It feels like it's been more than two days since I started watching the Star Wars films for the first time. Each of them packs in so much that it's like I've watched far more than a mere three movies. I'm sad that it's over, but I'm looking forward to switching into something new.
The Star Wars trilogy was an awesome way to kick off my journey through popular culture. Mindblowing, gutwrenching, wondrous, dizzying - I think it's fair to say that I was completely swept up in what started as a simple narrative and turned into so much more.
Return of the Jedi is hard to place because so much of it is the best of what Star Wars is. It's an echo of Star Wars (the first film) in so many good ways; for me, it didn't feel derivative, but rather reinforced the elements of the original film. It builds on and raises the stakes from Empire Strikes Back. It finishes Luke's character arc in an oddly satisfying way.
The issue I'm having is that Empire Strikes Back is a very different film from Star Wars, and Return of the Jedi is another animal altogether. I like the first act of Return of the Jedi and the last act as well, but the middle has big flaws that distracted me from what ended up being an excellent film overall. I don't just mean the teddy bears (Ewoks, thanks Rachel) and the interlude with them. That could be shortened, I think, and they certainly could have given us better alien allies than an army of primitive fuzzballs, but there's a whole general issue with the second act that makes it fall through. I think I know what it is, too.
It's not actually an "act."
Star Wars gave us desert planet, Death Star, Dambusters. Three solid acts. Empire Strikes Back gave us ice planet, divided party (Jedi training/Vader's hunt) and the cloud city. Three more solid acts. Return of the Jedi has Han's rescue, and ends with the three-pronged strike on the Empire's power base, but the middle isn't a story. It's just setup. With teddy bears.
I said Luke got a satisfying character arc. Know who didn't? Han. I don't think they knew what to do with him in this movie and it really shows. He started as a chaotic neutral pirate, turned into a chaotic good romantic lead/daring hero type, and then... where does he go? Leia's story in this movie goes from being a slug's hostage to her relationship with Luke. Han gets sidelined from the story arc he originally had.
This might be a Lando problem. As much as I love the dashing dastard and his magic voice, he fell through when it came to what role he should have. It felt to me like they gave Han's actual job to Lando because they couldn't bear to split the (original) party. Han's faced off against the big ships and the original Death Star; he's done tricky dogfighting with a flying hamburger against the Empire's H-ships on multiple occasions. He's a key component of the new Rebellion architecture, having been with them since well before the ice base and getting treated like a key player of notable rank. Why is he not in his beloved (I still want one) ship planning to lead the strike on the DEATH STAR II himself? They give the job to Lando and suddenly there isn't even a ship to care about, just the cockpit. I miss the space chess space board.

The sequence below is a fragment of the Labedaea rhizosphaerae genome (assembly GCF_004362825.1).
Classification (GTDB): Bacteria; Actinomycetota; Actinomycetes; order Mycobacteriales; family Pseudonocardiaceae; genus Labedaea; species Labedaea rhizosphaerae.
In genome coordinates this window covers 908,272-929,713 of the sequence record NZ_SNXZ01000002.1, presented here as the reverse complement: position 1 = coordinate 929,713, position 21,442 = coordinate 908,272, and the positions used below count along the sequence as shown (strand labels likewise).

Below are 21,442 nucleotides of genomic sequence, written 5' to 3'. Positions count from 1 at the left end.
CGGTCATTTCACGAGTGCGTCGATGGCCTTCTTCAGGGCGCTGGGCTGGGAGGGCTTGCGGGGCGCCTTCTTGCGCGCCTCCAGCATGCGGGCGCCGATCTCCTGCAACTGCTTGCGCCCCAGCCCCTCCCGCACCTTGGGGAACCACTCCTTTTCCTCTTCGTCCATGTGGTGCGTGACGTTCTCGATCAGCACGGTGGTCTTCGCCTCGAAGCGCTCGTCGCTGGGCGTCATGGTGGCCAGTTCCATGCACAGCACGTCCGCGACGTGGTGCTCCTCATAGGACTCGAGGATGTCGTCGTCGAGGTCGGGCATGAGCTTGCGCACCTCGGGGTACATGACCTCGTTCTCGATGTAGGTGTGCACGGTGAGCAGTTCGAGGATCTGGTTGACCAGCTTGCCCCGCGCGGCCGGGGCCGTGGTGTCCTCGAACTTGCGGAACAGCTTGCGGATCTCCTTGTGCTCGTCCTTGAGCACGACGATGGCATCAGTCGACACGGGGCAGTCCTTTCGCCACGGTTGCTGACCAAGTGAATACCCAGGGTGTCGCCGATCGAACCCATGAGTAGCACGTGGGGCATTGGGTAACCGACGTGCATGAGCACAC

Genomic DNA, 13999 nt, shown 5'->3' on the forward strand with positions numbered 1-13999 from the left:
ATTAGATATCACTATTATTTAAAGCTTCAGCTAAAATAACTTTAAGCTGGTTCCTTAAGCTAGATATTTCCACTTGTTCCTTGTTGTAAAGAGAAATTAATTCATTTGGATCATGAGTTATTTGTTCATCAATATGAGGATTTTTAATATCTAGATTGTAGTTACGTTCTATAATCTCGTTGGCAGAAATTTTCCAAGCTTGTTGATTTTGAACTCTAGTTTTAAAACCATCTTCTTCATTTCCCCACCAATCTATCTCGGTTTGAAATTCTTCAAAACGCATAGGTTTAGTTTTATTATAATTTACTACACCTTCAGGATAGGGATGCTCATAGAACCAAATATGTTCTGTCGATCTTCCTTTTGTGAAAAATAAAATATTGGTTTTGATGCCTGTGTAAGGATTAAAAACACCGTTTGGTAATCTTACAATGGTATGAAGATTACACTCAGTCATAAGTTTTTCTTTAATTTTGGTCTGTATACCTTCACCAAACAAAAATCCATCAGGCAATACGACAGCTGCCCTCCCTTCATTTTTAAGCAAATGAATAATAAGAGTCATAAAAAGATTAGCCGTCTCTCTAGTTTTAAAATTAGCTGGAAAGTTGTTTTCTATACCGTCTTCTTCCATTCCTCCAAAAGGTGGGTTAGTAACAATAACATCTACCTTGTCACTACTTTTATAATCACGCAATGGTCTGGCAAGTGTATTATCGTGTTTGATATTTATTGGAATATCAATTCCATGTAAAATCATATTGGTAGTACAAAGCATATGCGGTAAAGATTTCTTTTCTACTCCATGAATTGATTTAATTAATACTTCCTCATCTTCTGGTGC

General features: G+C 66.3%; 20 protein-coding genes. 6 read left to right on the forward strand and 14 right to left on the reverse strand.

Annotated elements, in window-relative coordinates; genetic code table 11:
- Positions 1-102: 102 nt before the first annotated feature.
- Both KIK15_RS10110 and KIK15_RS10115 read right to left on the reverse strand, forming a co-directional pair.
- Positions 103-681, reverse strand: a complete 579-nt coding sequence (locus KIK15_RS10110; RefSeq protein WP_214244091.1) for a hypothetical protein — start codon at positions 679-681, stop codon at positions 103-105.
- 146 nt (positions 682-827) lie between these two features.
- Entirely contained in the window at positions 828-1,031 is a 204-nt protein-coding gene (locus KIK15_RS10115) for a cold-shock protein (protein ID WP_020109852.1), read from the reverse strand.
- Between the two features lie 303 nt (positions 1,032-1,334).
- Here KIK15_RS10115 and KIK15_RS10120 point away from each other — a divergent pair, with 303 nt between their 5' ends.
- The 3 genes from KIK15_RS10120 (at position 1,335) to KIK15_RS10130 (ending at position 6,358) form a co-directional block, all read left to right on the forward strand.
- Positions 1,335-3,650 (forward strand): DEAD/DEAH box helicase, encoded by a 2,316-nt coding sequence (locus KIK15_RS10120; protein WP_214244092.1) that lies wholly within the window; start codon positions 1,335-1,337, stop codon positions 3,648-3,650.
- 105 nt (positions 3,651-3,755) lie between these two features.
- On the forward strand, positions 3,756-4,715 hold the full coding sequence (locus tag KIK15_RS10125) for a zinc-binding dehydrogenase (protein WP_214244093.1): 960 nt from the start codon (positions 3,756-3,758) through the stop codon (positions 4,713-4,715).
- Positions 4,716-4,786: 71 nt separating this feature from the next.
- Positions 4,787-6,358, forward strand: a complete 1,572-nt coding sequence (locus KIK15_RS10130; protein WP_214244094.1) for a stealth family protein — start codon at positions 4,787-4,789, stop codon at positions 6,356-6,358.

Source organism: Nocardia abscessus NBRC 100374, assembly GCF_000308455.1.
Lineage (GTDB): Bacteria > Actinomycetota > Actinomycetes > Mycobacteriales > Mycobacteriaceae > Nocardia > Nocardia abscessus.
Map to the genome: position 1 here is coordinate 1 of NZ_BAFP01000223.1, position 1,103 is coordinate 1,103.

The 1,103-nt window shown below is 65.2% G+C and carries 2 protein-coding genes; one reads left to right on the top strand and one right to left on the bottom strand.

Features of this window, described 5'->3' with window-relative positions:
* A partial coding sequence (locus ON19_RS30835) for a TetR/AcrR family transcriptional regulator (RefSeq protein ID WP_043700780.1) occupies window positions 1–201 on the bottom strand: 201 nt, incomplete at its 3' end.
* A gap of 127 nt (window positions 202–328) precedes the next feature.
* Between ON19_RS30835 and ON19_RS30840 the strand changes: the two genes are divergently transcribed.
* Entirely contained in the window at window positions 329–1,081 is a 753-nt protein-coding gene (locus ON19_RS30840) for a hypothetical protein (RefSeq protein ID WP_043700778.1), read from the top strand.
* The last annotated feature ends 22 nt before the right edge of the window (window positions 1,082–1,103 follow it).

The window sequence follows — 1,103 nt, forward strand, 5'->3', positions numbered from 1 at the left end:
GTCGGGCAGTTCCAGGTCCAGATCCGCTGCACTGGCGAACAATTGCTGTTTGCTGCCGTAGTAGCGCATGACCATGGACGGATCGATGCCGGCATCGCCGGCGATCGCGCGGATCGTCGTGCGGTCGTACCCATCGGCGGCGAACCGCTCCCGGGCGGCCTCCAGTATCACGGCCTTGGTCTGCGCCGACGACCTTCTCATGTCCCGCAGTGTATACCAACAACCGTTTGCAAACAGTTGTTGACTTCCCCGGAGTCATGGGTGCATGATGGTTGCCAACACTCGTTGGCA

The result is that one of my favorite characters and his large companion get sidelined into comic relief. He killed Serious Dangerous Man by accident, while blind, and things didn't get too much better for him from there. Luke obviously needed to confront Vader and Leia needed to lead Rebellion forces on a crucial mission - that's what they do. Han needed a daring job and a fast hunk of junk to do it in and they handed it off to Lando because they didn't want to split the party. Of course the result is that they split the party anyway, but more clumsily. All the interactions are in twos now. Luke & Leia, Luke & Han, Luke & Leia again, Han & Leia. The setup "act" just doesn't work because the storytellers ended up needing to waste the time of multiple main characters in one go for the sake of keeping them together. Leia gets shortchanged because of Han, who gets shortchanged because of Lando, and Chewy doesn't even get opportunities to not have time for people's shit. That's his thing! He got like... one. I think.
Also I really thought that was Leia's mom.
Now that the quibbling about story structure is out of the way, HOLY CRAP DID YOU SEE THAT MOVIE? I love the whole Jabba palace infiltration. All of it. Eyeballs and droids. That freaking tentaclehead frogneck guy. Na Jabba na badda. See I said I would remember to say it to people and I did. Jabba's obviously a puppet or mechanism of some kind and he's just huge. I can't imagine what it took to do that and I have no idea how they did those freakish giant snake cat lizard eyes but my god the alien expressions on him. That gross tongue. The Worst Santa laugh. OHH.
Jabba for Worst Orgasm Noise 2014.
Jabba for Just Don't Even Think About That 2014.
Okay anyway, back on track. The palace and its Monster Manual full of random oddities is something I missed from Empire Strikes Back. That movie spent its wonder time on different things, but I really do love the imagination these filmmakers have and getting to see it just splayed out pointlessly for pure screen-filling goodness is like getting bacon on pizza. Not bacon bits, actual bacon. The fact that everything's so much weirder or creepier in Jabba's palace than it was in the bar just packs on the value, since it establishes the darker environment and tone of the film through this unique visual language of freaky aliens. Still hate that turkey lizard thing though. Monkey rat. It's just like every part of an animal at its worst all cobbled together. Fuck that thing.